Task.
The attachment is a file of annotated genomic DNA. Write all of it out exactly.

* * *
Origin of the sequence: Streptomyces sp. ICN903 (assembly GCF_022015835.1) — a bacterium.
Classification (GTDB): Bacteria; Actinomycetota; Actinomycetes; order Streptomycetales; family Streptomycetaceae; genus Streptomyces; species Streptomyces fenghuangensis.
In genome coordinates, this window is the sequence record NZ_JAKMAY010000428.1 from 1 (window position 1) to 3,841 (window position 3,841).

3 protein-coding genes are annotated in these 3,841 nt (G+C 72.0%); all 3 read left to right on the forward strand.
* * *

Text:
Origin of the sequence: Streptomyces sp. ICN903 (assembly GCF_022015835.1) — a bacterium.
Classification (GTDB): Bacteria; Actinomycetota; Actinomycetes; order Streptomycetales; family Streptomycetaceae; genus Streptomyces; species Streptomyces fenghuangensis.
In genome coordinates, this window is the sequence record NZ_JAKMAY010000428.1 from 1 (window position 1) to 3,841 (window position 3,841).

3 protein-coding genes are annotated in these 3,841 nt (G+C 72.0%); all 3 read left to right on the forward strand.